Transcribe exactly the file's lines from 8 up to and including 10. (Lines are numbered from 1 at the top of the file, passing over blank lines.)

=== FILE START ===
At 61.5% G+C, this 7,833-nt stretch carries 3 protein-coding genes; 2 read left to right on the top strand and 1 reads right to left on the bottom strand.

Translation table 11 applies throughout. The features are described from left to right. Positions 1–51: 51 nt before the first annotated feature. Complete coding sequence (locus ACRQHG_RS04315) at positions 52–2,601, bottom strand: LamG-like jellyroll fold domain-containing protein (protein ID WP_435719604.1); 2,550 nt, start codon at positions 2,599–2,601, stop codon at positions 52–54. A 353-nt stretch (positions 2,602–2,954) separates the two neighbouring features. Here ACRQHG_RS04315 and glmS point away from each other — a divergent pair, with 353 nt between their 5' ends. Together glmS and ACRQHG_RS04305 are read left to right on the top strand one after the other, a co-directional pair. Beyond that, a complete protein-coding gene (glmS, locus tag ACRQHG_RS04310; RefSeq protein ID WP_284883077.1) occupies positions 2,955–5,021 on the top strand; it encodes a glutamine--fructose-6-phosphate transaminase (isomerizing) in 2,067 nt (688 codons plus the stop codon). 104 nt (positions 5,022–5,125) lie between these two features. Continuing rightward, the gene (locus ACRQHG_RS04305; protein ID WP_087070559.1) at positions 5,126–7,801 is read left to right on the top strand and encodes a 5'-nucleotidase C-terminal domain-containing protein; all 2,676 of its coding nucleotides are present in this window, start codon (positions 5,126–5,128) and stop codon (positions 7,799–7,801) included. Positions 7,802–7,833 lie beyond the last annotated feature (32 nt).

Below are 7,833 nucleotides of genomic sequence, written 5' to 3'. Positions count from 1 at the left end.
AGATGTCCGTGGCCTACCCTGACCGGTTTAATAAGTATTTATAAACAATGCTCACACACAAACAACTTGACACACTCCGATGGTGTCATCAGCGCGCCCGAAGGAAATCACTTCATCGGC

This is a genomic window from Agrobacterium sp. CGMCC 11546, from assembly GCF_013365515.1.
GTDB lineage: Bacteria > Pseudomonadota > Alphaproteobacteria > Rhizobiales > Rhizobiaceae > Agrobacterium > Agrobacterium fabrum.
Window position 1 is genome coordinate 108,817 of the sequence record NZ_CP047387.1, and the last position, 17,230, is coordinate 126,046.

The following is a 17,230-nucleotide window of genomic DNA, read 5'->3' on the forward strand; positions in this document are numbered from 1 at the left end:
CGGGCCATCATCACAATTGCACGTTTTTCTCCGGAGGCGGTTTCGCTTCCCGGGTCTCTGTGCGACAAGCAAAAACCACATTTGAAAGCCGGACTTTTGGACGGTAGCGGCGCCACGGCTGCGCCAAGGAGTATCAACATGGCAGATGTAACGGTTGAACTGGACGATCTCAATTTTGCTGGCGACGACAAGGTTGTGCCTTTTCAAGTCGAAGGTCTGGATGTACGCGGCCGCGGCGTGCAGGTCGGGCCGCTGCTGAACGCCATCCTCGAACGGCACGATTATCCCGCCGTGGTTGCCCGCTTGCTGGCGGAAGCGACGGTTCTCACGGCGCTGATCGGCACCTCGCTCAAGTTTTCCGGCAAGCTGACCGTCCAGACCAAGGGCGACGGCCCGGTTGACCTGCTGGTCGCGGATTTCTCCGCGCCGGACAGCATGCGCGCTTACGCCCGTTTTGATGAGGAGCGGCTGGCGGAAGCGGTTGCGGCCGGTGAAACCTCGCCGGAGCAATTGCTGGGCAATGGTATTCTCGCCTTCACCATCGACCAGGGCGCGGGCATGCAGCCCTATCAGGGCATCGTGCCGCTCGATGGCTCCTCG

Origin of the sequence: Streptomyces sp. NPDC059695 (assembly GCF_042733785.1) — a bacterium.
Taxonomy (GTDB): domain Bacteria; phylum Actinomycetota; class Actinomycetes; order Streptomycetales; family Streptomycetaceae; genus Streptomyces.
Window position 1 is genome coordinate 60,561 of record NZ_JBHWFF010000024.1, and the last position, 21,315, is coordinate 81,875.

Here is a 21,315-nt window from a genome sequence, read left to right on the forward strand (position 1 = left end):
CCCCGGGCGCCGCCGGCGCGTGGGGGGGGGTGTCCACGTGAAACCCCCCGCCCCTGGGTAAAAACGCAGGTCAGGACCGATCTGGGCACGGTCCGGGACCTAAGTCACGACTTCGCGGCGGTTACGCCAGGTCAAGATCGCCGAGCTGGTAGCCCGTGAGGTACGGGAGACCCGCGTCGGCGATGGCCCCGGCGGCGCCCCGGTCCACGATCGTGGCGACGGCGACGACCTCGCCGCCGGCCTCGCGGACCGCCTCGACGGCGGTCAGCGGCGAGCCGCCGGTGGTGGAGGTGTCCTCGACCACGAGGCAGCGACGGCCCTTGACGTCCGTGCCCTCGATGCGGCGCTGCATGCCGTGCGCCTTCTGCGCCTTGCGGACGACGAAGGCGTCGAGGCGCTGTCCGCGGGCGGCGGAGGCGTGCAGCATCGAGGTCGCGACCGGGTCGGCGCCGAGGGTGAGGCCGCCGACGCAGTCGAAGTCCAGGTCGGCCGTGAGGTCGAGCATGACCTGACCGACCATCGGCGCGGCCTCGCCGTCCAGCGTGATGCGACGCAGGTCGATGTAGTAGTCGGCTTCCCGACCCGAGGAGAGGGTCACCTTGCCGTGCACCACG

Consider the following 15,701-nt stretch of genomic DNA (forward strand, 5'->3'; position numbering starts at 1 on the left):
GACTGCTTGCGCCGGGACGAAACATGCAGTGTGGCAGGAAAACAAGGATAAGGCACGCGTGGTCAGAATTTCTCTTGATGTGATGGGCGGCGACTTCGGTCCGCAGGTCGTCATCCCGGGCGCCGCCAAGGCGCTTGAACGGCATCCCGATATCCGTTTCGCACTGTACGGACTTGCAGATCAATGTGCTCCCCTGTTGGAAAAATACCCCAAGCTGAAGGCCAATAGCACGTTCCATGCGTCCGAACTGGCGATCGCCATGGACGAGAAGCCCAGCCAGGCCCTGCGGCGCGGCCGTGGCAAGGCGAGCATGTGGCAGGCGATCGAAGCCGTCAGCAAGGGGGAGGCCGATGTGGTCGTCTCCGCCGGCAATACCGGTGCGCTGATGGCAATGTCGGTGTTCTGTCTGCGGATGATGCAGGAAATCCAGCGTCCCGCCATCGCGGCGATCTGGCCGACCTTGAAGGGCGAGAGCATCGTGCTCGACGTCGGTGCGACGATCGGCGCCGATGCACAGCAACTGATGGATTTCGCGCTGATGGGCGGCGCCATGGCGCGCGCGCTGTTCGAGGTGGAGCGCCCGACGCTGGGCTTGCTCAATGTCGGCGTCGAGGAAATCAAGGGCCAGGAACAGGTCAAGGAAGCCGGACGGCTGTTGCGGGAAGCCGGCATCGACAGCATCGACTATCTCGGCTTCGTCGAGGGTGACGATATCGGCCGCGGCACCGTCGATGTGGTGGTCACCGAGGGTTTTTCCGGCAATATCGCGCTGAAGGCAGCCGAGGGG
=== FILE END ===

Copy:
The following is a 17,230-nucleotide window of genomic DNA, read 5'->3' on the forward strand; positions in this document are numbered from 1 at the left end:
CGGGCCATCATCACAATTGCACGTTTTTCTCCGGAGGCGGTTTCGCTTCCCGGGTCTCTGTGCGACAAGCAAAAACCACATTTGAAAGCCGGACTTTTGGACGGTAGCGGCGCCACGGCTGCGCCAAGGAGTATCAACATGGCAGATGTAACGGTTGAACTGGACGATCTCAATTTTGCTGGCGACGACAAGGTTGTGCCTTTTCAAGTCGAAGGTCTGGATGTACGCGGCCGCGGCGTGCAGGTCGGGCCGCTGCTGAACGCCATCCTCGAACGGCACGATTATCCCGCCGTGGTTGCCCGCTTGCTGGCGGAAGCGACGGTTCTCACGGCGCTGATCGGCACCTCGCTCAAGTTTTCCGGCAAGCTGACCGTCCAGACCAAGGGCGACGGCCCGGTTGACCTGCTGGTCGCGGATTTCTCCGCGCCGGACAGCATGCGCGCTTACGCCCGTTTTGATGAGGAGCGGCTGGCGGAAGCGGTTGCGGCCGGTGAAACCTCGCCGGAGCAATTGCTGGGCAATGGTATTCTCGCCTTCACCATCGACCAGGGCGCGGGCATGCAGCCCTATCAGGGCATCGTGCCGCTCGATGGCTCCTCG

Origin of the sequence: Streptomyces sp. NPDC059695 (assembly GCF_042733785.1) — a bacterium.